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Villa Ada Park

Villa Ada is renowned for its beautiful gardens and numerous paths. Take a leisurely cycle through the park, discover hidden corners, and enjoy the lush greenery and vibrant flowers. The Park offers designated picnic areas where visitors can relax and enjoy a meal surrounded by nature and also provides recreational facilities such as playgrounds, making it an excellent place for outdoor activities.

Originally known as the Villa Reale, it was owned by the Italian royal family and served as their private residence during the late 19th and early 20th centuries.
In 1872, the Italian government acquired the villa and its surrounding park and opened it to the public as a public park. It was named Villa Ada in honor of Ada, the wife of King Umberto I. During World War II, Villa Ada was occupied by German forces, who used the premises as their headquarters. After the war, the park was returned to public use and underwent restoration and revitalization

One of the best way to explore this Park is by pedaling along its paths, Villa Ada is the largest green area in Rome, covering an expansive area of approximately 450 acres (182 hectares).

Discover more about this beautiful park of Rome by checking : Park’s of Rome

 

Cycling around Rome

Cycling around Rome can be tricky, but if you know which routes to take, it can be a fantastic way to discover some of Rome’s lesser-known areas.

Here are some of our favorite biking trails that take in some of the more unusual, yet still beautiful, attractions.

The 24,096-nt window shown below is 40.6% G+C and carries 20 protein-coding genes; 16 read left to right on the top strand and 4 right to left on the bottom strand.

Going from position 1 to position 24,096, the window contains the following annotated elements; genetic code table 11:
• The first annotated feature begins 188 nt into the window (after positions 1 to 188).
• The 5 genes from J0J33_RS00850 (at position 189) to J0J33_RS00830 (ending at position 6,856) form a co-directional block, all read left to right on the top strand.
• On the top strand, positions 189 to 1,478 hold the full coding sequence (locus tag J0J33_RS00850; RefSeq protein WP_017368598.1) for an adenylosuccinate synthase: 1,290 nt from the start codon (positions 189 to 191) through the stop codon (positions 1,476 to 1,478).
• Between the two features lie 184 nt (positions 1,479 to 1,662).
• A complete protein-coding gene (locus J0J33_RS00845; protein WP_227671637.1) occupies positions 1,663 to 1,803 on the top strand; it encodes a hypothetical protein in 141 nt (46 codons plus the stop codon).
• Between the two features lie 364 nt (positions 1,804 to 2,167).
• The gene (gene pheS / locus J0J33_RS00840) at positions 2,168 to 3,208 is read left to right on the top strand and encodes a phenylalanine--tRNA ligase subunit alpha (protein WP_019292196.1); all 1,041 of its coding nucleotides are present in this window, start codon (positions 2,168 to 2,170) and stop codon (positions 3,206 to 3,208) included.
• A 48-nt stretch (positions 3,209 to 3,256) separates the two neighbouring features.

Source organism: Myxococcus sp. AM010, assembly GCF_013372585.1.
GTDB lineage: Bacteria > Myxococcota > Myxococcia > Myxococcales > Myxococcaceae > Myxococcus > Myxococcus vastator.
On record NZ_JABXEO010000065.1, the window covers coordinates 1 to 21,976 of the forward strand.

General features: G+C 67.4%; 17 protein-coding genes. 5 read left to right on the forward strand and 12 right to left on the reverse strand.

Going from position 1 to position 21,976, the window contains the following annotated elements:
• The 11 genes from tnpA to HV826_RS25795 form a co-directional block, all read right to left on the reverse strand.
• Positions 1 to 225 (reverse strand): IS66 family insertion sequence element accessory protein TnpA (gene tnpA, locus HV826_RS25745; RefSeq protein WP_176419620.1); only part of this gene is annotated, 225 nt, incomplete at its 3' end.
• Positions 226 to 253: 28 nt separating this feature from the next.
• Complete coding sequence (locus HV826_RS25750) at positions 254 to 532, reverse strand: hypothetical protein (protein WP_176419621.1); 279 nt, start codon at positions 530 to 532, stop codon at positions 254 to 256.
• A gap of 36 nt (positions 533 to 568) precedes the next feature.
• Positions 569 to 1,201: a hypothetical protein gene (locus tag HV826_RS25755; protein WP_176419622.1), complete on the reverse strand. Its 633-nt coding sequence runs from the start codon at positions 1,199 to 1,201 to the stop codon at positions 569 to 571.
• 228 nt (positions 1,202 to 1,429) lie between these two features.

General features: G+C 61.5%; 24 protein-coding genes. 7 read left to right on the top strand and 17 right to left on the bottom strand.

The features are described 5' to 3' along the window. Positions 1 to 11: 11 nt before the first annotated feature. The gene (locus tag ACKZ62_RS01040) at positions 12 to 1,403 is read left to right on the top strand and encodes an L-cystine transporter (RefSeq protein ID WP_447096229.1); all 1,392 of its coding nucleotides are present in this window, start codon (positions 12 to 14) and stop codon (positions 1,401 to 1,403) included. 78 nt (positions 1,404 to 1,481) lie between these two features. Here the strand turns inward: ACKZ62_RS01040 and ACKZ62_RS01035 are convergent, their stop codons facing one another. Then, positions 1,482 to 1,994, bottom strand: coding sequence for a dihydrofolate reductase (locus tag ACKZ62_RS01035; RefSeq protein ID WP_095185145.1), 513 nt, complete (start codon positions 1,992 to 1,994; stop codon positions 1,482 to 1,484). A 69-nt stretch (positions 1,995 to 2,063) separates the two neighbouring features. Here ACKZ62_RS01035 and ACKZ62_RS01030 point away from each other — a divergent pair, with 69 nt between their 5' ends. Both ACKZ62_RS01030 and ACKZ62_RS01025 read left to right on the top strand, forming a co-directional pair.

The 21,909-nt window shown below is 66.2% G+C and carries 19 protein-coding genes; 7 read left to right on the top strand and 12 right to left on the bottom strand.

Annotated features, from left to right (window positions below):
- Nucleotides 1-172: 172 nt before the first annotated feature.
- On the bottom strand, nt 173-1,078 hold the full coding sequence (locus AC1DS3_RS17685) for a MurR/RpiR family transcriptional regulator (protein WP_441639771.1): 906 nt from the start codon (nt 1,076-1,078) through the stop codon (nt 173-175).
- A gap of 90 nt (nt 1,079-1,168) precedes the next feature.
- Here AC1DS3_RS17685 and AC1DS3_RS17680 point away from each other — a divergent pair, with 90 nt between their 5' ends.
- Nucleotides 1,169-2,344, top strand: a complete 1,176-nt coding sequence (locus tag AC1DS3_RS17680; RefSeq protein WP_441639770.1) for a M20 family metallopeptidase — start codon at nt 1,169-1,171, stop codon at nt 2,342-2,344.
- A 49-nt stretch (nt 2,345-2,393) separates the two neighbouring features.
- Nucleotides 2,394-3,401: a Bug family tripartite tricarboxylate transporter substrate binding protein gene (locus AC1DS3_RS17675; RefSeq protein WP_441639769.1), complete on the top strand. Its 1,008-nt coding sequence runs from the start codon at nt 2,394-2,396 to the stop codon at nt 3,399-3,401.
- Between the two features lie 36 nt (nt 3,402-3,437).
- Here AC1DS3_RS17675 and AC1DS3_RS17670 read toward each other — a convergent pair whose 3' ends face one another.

The ancient Appian Way

The Via Appia Antica has seen two thousand years of history, and served as the Roman Empire’s ‘highway’, as it went all the way from Rome down to the heel of Italy’s boot.
Cycling along a road where the Roman army once marched is quite a unique experience. Although the cobblestones certainly provide a bumpy ride, this route is unlike any other path.
You’ll be able to spot remnants of ancient tombs and large ruins, simply out in the open.
Even the pesky, uneven cobblestones are the original stones laid down two thousand years ago!
If you have an entire day to your disposal, begin at Porta San Sebastiano and ride out to Lake Gandolfo, where you can relax for a bit before turning back to the city.

Here you can watch a short video of our tour on the Appian Wayhttps://youtu.be/UgsnUpoxiS0

 

The Aqueducts Park
Another area that’s great for cycling and seeing remnants of Ancient Rome, without the crowds, is the Parco degli Acquedotti, or Aqueducts Park.This sprawling park gets its name from two crumbling, but still majestic, aqueducts in the park, the Acqua Claudia and the Acqua Felice. These two aqueducts stand today as a testament to the engineering genius of the ancient Romans. The Romans were able to design their aqueducts so that it dropped precisely 6 inches per Roman mile. Imagine doing that for more than fifty kilometers without any modern equipment or technology at your disposal!Apart from the aqueducts, the park offers a wonderful respite from the bustling city. You’ll also be able to catch a glimpse of everyday Rome, as locals enjoy using the park for jogging, strolling, cycling, picnics or just a place to relax.